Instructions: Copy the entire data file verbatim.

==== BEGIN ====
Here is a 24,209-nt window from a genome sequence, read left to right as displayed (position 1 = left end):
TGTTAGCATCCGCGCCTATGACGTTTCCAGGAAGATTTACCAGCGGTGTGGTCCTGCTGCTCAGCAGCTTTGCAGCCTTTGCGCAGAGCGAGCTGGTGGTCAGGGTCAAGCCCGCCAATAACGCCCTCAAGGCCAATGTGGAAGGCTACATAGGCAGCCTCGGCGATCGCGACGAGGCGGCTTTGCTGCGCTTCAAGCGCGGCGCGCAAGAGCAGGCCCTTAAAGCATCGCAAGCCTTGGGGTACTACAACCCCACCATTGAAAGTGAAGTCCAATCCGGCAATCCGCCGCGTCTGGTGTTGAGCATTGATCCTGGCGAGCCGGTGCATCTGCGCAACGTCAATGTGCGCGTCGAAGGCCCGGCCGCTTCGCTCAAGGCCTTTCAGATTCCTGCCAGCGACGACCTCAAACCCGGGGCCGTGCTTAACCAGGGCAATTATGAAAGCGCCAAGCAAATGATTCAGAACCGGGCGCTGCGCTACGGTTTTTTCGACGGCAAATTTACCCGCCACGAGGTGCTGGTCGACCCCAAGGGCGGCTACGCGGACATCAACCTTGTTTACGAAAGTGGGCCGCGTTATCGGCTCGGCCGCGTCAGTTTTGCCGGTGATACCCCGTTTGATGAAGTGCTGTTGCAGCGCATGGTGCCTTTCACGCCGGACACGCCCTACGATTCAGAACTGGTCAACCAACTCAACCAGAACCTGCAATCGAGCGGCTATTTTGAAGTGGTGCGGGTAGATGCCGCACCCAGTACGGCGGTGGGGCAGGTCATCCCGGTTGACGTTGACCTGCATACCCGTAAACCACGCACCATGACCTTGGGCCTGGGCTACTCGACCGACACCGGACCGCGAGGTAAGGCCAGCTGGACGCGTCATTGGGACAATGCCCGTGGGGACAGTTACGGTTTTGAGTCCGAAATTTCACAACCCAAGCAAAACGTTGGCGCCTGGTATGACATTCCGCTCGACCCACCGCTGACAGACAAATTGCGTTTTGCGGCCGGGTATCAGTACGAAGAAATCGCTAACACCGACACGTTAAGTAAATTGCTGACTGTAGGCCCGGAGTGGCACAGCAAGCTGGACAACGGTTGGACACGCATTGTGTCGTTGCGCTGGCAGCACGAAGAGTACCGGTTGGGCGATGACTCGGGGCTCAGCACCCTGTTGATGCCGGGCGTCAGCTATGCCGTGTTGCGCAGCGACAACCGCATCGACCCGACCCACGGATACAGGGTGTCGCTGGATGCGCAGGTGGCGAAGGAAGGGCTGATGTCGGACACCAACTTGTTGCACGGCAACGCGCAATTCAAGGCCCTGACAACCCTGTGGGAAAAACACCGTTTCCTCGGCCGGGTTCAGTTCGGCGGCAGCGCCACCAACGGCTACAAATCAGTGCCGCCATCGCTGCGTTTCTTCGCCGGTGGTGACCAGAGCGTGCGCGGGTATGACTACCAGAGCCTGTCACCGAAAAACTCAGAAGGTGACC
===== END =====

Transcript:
Here is a 24,209-nt window from a genome sequence, read left to right as displayed (position 1 = left end):
TGTTAGCATCCGCGCCTATGACGTTTCCAGGAAGATTTACCAGCGGTGTGGTCCTGCTGCTCAGCAGCTTTGCAGCCTTTGCGCAGAGCGAGCTGGTGGTCAGGGTCAAGCCCGCCAATAACGCCCTCAAGGCCAATGTGGAAGGCTACATAGGCAGCCTCGGCGATCGCGACGAGGCGGCTTTGCTGCGCTTCAAGCGCGGCGCGCAAGAGCAGGCCCTTAAAGCATCGCAAGCCTTGGGGTACTACAACCCCACCATTGAAAGTGAAGTCCAATCCGGCAATCCGCCGCGTCTGGTGTTGAGCATTGATCCTGGCGAGCCGGTGCATCTGCGCAACGTCAATGTGCGCGTCGAAGGCCCGGCCGCTTCGCTCAAGGCCTTTCAGATTCCTGCCAGCGACGACCTCAAACCCGGGGCCGTGCTTAACCAGGGCAATTATGAAAGCGCCAAGCAAATGATTCAGAACCGGGCGCTGCGCTACGGTTTTTTCGACGGCAAATTTACCCGCCACGAGGTGCTGGTCGACCCCAAGGGCGGCTACGCGGACATCAACCTTGTTTACGAAAGTGGGCCGCGTTATCGGCTCGGCCGCGTCAGTTTTGCCGGTGATACCCCGTTTGATGAAGTGCTGTTGCAGCGCATGGTGCCTTTCACGCCGGACACGCCCTACGATTCAGAACTGGTCAACCAACTCAACCAGAACCTGCAATCGAGCGGCTATTTTGAAGTGGTGCGGGTAGATGCCGCACCCAGTACGGCGGTGGGGCAGGTCATCCCGGTTGACGTTGACCTGCATACCCGTAAACCACGCACCATGACCTTGGGCCTGGGCTACTCGACCGACACCGGACCGCGAGGTAAGGCCAGCTGGACGCGTCATTGGGACAATGCCCGTGGGGACAGTTACGGTTTTGAGTCCGAAATTTCACAACCCAAGCAAAACGTTGGCGCCTGGTATGACATTCCGCTCGACCCACCGCTGACAGACAAATTGCGTTTTGCGGCCGGGTATCAGTACGAAGAAATCGCTAACACCGACACGTTAAGTAAATTGCTGACTGTAGGCCCGGAGTGGCACAGCAAGCTGGACAACGGTTGGACACGCATTGTGTCGTTGCGCTGGCAGCACGAAGAGTACCGGTTGGGCGATGACTCGGGGCTCAGCACCCTGTTGATGCCGGGCGTCAGCTATGCCGTGTTGCGCAGCGACAACCGCATCGACCCGACCCACGGATACAGGGTGTCGCTGGATGCGCAGGTGGCGAAGGAAGGGCTGATGTCGGACACCAACTTGTTGCACGGCAACGCGCAATTCAAGGCCCTGACAACCCTGTGGGAAAAACACCGTTTCCTCGGCCGGGTTCAGTTCGGCGGCAGCGCCACCAACGGCTACAAATCAGTGCCGCCATCGCTGCGTTTCTTCGCCGGTGGTGACCAGAGCGTGCGCGGGTATGACTACCAGAGCCTGTCACCGAAAAACTCAGAAGGTGACC